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Old 18th July 2015, 01:07   #53
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Thanks a lot Avishar, for taking the trouble to make this thread and post all this information. I love astronomy and closely follow all the developments re orbiters and spacecraft going near astronomical objects. Your thread was a pleasure to read and set me off on a wikipedia hunt for several hours !
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Old 18th July 2015, 08:24   #54
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Default Re: Pluto, at last! A historic day for space exploration

Excellent thread Avishar!

I never knew why Pluto was demoted, now I know!

Rated the thread a very well deserved 5 stars!
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Old 18th July 2015, 09:58   #55
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Default Re: Pluto, at last! A historic day for space exploration

Excellent write up and exposition. I wish we had an active Thanks option on this thread. You must have spent a lot of time researching all the information - if I may say so the namesake of Micky Mouse's dog!
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Old 18th July 2015, 11:36   #56
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Default Re: Pluto, at last! A historic day for space exploration

Avishar,

Fascinating and a must read thread. As a child I watched Star Trek the TV series and Star Wars the movie which made me into a space tech, astronomy and sci-fi buff.

There's no thanks button in the Shifting Gears section but please accept my thanks for having spent so much time and effort to share this knowledge with us.
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Old 18th July 2015, 12:28   #57
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Default Re: Pluto, at last! A historic day for space exploration

Some more updates in National Geographic:
http://news.nationalgeographic.com/2...t&sf11085665=1



Quote:
Originally Posted by chandrda View Post
1. In layman terms how does the satellite know where it is
2. How does it precisely go up to certain KMS from a planet and then take a turn etc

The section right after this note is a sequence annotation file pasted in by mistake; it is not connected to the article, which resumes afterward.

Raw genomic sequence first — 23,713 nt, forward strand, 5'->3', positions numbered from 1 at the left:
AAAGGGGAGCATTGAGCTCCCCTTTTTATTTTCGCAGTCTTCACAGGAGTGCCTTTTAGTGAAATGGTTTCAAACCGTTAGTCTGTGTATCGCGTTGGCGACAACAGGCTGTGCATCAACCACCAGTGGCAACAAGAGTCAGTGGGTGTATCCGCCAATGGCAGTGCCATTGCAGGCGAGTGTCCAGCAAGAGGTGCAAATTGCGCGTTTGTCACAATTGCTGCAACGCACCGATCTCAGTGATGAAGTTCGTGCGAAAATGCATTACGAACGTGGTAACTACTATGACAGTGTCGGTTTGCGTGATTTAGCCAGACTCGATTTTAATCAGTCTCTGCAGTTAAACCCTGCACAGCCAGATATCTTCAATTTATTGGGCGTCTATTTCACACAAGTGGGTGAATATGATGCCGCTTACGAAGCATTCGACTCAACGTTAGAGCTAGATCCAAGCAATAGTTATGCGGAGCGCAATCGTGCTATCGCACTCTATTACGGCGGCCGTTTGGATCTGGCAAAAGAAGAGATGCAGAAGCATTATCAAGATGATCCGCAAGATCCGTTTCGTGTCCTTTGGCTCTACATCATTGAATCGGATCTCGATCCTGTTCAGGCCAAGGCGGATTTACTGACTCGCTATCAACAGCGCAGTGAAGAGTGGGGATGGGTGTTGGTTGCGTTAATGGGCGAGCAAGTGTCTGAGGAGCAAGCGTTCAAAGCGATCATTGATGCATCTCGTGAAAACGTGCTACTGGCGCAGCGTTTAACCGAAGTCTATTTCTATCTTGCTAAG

Missions are carefully planned. The whole flight path is simulated on a computer. Simulation takes all forces into account, such as the power the internal engines produce or the gravitational tugs of all significant objects along the way. The onboard computer is then programmed to fire the right engine with right amount of power, so that the machine stays in its path.

But sometimes, some unknown design flaws or unforeseen forces may play a part in the machine drifting from its flight path. For example, read about Pioneer Anomaly. Then, some course correcting measures have to be taken remotely from earth to get the machine back in its path.

Quote:
3. How do they avoid all the other asteroids, stars zooming around in space.
The satellite is of the size of a grand piano. The asteriods in the asteriod belt are so far away from each other than even the earth can probably go through the asteriod belt without a single asteriod crashing into it. Obviously I am exaggerating, as I am not taking earth's gravity into account while making this statement
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Old 21st July 2015, 15:59   #58
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Default Re: Pluto, at last! A historic day for space exploration

"The Telegraph" has just reported a picture of our Earth shot from one million miles away by a camera on Nasa's Deep Space Climate Observatory (DSCOVR).

This is the first view of the entire sunlit side of Earth.
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Old 22nd July 2015, 07:17   #59
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I would not have read science with so much enthusiasm in school. Very interesting to read about Wikimedia article on Pioneer Anomaly.
Wonder how many such miniscule forces need to be accounted for in calculating the orbit trajectory. While reading about this many more links came up including Cassini Anomaly. Now will read that up.
Thanks again for starting this thread.
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Old 22nd July 2015, 08:34   #60
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Default Re: Pluto, at last! A historic day for space exploration

Very informative and concise write-up. Since this is an outer space related thread, I would recommend everyone to experience the VR app 'Titans of Space' using your Google Cardboard headset. It's really an immersive experience.

P.S: I'm not associated with the app team in anyway. Just sharing my experience.